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I wanted to see the effects of having indexes on calculated columns, so I created a table like so:

CREATE TABLE [Domain\UserName].[CompColIndexing](
    [a] [int] NOT NULL,
    [nonIndexedNonPersisted]  AS ([a]+(1)),
    [nonIndexedPersisted]  AS ([a]+(1)) PERSISTED,
    [IndexedNonPersisted]  AS ([a]+(1)),
    [IndexedPersisted]  AS ([a]+(1)) PERSISTED
) ON [DATA]

I've added 800,000 rows to this, with the value for a cycling through 0 to 9.

The following indexes were added:

CREATE NONCLUSTERED INDEX [IX_DJB_CompNonPersisted] ON [Domain\UserName].[CompColIndexing] 
(
    [IndexedNonPersisted] ASC
)WITH (PAD_INDEX  = OFF, STATISTICS_NORECOMPUTE  = OFF, SORT_IN_TEMPDB = OFF, IGNORE_DUP_KEY = OFF, DROP_EXISTING = OFF, ONLINE = OFF, ALLOW_ROW_LOCKS  = ON, ALLOW_PAGE_LOCKS  = ON) ON [DATA]
GO

CREATE NONCLUSTERED INDEX [IX_DJB_CompPersisted] ON [Domain\UserName].[CompColIndexing] 
(
    [IndexedPersisted] ASC
)WITH (PAD_INDEX  = OFF, STATISTICS_NORECOMPUTE  = OFF, SORT_IN_TEMPDB = OFF, IGNORE_DUP_KEY = OFF, DROP_EXISTING = OFF, ONLINE = OFF, ALLOW_ROW_LOCKS  = ON, ALLOW_PAGE_LOCKS  = ON) ON [DATA]
GO

Than I ran some ORDER BY clauses to see what performance differences I would get, plannign afterwards to see how changing values of a would affect things.

SELECT *
FROM [EMEA\BanksD].[CompColIndexing]
ORDER BY a

SELECT *
FROM [EMEA\BanksD].[CompColIndexing]
ORDER BY nonIndexedNonPersisted

SELECT *
FROM [EMEA\BanksD].[CompColIndexing]
ORDER BY IndexedNonPersisted

SELECT *
FROM [EMEA\BanksD].[CompColIndexing]
ORDER BY nonIndexedPersisted

SELECT *
FROM [EMEA\BanksD].[CompColIndexing]
ORDER BY IndexedPersisted

Unexpectedly though, I find that I get exactly the same result for each of the queries:

Profiler Output

I was at least expecting the SORT operation on the first query to be slower as that one is unindexed.

What's happening here?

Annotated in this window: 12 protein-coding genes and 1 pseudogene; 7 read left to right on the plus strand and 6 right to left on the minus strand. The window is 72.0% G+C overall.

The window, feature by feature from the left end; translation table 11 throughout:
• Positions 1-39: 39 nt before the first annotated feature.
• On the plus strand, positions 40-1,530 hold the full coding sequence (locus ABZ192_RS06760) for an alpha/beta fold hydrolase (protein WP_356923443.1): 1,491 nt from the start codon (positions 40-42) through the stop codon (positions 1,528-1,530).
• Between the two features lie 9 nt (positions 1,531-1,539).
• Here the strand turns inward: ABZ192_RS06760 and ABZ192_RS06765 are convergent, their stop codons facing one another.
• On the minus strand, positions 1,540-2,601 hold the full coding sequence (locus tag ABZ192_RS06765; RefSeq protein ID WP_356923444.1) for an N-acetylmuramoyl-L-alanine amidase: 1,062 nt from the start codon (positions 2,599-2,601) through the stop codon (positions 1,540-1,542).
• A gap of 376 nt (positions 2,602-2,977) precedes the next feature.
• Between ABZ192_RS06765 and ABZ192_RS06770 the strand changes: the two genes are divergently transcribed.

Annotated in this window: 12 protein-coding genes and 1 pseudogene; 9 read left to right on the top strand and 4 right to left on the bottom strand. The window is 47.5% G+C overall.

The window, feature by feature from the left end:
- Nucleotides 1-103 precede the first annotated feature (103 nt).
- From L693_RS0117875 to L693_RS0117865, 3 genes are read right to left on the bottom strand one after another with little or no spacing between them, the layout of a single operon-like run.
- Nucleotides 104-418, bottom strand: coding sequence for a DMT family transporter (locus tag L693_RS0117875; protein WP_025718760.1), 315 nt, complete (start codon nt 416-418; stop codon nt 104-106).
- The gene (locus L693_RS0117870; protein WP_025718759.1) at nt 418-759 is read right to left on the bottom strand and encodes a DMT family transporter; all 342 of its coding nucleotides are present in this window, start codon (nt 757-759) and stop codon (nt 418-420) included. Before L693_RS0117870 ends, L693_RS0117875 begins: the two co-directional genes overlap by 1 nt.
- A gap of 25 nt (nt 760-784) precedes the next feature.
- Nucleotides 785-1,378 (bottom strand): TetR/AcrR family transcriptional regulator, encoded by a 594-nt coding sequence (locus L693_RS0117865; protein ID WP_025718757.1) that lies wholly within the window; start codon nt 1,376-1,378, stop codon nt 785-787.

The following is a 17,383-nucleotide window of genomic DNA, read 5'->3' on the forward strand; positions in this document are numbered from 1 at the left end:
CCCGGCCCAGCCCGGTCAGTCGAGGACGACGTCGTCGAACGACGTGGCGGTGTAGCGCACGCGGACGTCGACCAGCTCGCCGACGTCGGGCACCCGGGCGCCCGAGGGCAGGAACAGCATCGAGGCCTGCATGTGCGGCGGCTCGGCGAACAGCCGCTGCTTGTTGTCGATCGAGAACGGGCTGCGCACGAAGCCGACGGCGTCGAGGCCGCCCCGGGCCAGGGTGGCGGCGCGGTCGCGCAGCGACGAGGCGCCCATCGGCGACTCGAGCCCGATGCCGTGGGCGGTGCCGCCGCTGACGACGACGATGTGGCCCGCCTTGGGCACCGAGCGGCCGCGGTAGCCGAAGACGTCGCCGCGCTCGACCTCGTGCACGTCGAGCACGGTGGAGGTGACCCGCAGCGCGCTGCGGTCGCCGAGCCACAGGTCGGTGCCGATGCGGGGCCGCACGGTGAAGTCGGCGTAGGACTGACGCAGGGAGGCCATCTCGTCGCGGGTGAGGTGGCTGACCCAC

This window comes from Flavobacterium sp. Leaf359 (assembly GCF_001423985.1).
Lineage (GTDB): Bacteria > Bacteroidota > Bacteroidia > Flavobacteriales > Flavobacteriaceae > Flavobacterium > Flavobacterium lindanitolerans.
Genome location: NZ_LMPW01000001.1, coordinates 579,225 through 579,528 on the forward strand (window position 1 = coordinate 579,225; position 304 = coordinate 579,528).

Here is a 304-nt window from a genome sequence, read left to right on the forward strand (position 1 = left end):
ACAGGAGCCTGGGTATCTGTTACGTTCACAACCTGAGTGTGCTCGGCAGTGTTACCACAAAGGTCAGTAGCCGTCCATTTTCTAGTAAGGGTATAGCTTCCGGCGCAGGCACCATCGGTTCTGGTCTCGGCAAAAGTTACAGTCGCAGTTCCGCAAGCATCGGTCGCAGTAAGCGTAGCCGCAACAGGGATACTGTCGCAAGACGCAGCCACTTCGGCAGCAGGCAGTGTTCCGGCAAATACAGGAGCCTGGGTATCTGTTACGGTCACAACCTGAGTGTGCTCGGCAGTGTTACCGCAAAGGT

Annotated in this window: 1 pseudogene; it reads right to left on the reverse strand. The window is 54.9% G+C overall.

The cardinality is low on purpose, in reality, I actually need to sort on three different values.

I'm using Microsoft SQL Server 2008 R2 (SP2) - 10.50.4042.0 (X64)

Actual execution plans available at: https://www.brentozar.com/pastetheplan/?id=S10MTuxGg

4

The table definition that you have is leading to some really odd optimizer behavior. I suspect that you're running into the issue documented in this SE post. To avoid that issue I'm going to create the table with just the [a] and the [IndexedPersisted] columns.

Query hints can be useful to figure out why the optimizer didn't pick the plan that you expected. Here you expected the index to be used but SQL Server did not use it. Let's view both query plans side by side:

SELECT *
FROM [dbo].[CompColIndexing]
ORDER BY [IndexedPersisted]
OPTION (MAXDOP 1);

SELECT *
FROM [dbo].[CompColIndexing] WITH (INDEX([IX_DJB_CompPersisted]))
ORDER BY [IndexedPersisted]
OPTION (MAXDOP 1);

query plans

The query optimizer thinks that the sort after the table scan is cheaper than 800000 RID lookups. Maybe it's wrong, so let's run the queries and compare performance metrics for them.

cpu_time    total_elapsed_time  logical_reads   reads
1204        1395                3087            1485
1516        1570                851798          0

I got those numbers by looking at sys.dm_exec_sessions after running the queries in separate sessions with "discard results after execution" checked so I wouldn't have to wait on the rows to be returned to the client.

Those numbers seem reasonable to me. Just because an index can be used does not mean that it should be used, especially if SQL Server will need to read the entire table by using the index. That's the worst use case for an index that I can think of. Indexes can be very useful when selecting a small percentage of rows from the table or when they are covering indexes.

The index is a covering one if I only select the [IndexedPersisted] column. In that case, SQL server thinks that using the index is cheaper than doing a table scan. Code to compare the two methods:

-- force table scan
SELECT [IndexedPersisted]
FROM [dbo].[CompColIndexing] WITH (INDEX(0))
ORDER BY [IndexedPersisted]
OPTION (MAXDOP 1);

SELECT [IndexedPersisted]
FROM [dbo].[CompColIndexing] WITH (INDEX([IX_DJB_CompPersisted]))
ORDER BY [IndexedPersisted]
OPTION (MAXDOP 1);

query plan 2

Here are the performance numbers:

cpu_time    total_elapsed_time  logical_reads   reads
1171        1212                2727            1088
343         406                 1798            0

Now that the index is a covering index it is a better access path for the table than a table scan.

|improve this answer|||||
  • Thanks Joe. Any pointers on whether I should use persisted or not, given that a is going to change over time? Real world scenario will be that there will be an last updated date and that'll be compared to today's date. – BanksySan Nov 21 '16 at 15:35
  • @BanksySan No opinion. I don't have any experience with persisted columns and don't really understand what you're trying to accomplish with your test query. If it's a last updated date how does have a persisted column help you? – Joe Obbish Nov 23 '16 at 3:36

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